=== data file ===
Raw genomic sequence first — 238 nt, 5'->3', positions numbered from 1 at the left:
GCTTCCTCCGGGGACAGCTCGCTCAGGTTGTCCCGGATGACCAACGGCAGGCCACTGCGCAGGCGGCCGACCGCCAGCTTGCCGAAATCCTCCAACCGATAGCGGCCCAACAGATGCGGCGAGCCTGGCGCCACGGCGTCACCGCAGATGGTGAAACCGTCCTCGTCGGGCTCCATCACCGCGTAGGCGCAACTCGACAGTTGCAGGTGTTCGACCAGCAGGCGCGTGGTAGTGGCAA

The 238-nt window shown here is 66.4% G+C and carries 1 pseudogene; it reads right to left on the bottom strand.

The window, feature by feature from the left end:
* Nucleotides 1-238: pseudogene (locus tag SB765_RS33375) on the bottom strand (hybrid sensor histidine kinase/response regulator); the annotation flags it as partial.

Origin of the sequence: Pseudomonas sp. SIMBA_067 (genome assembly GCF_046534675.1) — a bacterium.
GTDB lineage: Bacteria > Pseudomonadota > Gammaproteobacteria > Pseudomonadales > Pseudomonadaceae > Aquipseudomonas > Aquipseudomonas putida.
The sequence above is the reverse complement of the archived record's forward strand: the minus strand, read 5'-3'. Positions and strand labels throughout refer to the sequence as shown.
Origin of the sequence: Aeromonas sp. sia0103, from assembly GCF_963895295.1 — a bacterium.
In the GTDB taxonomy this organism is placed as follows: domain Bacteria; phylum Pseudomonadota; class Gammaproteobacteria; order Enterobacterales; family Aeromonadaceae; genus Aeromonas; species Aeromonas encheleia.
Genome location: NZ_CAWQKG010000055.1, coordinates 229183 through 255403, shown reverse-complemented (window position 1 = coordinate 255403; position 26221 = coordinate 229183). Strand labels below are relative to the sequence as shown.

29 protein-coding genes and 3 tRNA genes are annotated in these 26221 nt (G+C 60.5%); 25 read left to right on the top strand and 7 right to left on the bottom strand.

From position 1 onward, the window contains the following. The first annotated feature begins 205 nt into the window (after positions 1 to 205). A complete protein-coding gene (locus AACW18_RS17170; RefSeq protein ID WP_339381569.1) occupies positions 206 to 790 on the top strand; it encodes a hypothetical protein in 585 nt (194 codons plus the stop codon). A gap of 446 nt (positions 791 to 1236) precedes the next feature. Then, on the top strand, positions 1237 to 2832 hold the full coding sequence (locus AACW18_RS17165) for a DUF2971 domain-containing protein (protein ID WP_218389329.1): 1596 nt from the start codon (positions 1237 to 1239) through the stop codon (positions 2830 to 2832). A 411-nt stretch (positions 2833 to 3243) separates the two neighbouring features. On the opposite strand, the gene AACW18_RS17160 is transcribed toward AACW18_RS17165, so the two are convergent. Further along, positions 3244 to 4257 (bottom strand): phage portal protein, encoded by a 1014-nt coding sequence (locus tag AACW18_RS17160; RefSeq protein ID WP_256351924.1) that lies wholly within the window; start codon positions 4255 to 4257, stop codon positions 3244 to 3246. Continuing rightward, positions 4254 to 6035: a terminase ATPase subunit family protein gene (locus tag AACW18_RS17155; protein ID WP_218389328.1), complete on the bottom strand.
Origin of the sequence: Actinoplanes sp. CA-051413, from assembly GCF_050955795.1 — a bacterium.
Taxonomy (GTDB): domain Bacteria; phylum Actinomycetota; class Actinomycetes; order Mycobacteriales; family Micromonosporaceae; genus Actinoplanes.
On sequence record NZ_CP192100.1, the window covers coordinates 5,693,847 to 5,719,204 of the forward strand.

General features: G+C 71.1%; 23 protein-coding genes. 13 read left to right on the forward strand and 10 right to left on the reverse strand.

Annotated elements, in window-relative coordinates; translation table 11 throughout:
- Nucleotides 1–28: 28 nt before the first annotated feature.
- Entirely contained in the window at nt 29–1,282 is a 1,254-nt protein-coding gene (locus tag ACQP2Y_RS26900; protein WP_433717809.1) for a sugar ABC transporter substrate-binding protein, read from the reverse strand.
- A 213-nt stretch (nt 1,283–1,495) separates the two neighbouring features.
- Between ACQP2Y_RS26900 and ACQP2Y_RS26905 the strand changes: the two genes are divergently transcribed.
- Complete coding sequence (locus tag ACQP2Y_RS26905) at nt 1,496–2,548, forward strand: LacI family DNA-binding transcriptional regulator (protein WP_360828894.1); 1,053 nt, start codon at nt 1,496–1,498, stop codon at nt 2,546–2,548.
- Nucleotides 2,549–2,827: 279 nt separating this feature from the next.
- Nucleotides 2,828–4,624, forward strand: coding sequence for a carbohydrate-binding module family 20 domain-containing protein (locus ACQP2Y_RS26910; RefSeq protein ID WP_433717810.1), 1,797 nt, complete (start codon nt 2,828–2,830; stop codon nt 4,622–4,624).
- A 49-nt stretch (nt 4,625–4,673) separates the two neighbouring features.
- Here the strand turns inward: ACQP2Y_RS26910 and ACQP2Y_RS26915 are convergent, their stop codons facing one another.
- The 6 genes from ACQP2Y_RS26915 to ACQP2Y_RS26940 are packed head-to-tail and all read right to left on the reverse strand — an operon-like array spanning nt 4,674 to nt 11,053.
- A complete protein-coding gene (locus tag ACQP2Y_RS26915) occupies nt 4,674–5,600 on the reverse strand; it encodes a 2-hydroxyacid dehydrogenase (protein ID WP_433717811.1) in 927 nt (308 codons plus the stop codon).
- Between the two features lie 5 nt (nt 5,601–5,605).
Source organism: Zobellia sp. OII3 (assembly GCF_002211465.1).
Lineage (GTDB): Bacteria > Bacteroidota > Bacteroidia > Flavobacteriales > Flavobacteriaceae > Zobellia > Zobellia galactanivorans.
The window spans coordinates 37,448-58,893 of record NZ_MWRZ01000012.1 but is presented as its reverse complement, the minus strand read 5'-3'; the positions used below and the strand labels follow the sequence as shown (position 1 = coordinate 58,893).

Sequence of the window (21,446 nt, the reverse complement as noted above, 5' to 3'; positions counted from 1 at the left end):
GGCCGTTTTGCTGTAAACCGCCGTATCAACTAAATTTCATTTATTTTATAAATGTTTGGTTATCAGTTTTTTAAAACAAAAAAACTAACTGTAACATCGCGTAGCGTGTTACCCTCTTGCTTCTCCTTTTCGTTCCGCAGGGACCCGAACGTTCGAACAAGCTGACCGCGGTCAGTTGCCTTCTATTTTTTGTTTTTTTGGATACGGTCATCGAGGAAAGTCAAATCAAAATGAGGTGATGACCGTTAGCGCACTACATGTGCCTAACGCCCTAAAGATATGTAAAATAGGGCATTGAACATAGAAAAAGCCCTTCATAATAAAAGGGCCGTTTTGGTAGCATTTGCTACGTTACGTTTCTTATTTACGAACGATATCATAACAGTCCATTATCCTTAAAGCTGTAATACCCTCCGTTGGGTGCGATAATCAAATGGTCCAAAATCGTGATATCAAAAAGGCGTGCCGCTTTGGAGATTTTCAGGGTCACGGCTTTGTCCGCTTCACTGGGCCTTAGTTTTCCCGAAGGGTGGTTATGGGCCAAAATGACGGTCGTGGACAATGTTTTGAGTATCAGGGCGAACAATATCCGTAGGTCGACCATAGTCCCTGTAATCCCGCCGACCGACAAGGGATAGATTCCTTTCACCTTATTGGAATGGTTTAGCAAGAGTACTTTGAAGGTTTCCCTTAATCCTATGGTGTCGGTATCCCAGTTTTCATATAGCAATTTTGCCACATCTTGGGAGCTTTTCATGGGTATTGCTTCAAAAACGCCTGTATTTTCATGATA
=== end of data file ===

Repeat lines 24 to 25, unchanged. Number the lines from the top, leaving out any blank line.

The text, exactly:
- Nucleotides 2,549–2,827: 279 nt separating this feature from the next.
- Nucleotides 2,828–4,624, forward strand: coding sequence for a carbohydrate-binding module family 20 domain-containing protein (locus ACQP2Y_RS26910; RefSeq protein ID WP_433717810.1), 1,797 nt, complete (start codon nt 2,828–2,830; stop codon nt 4,622–4,624).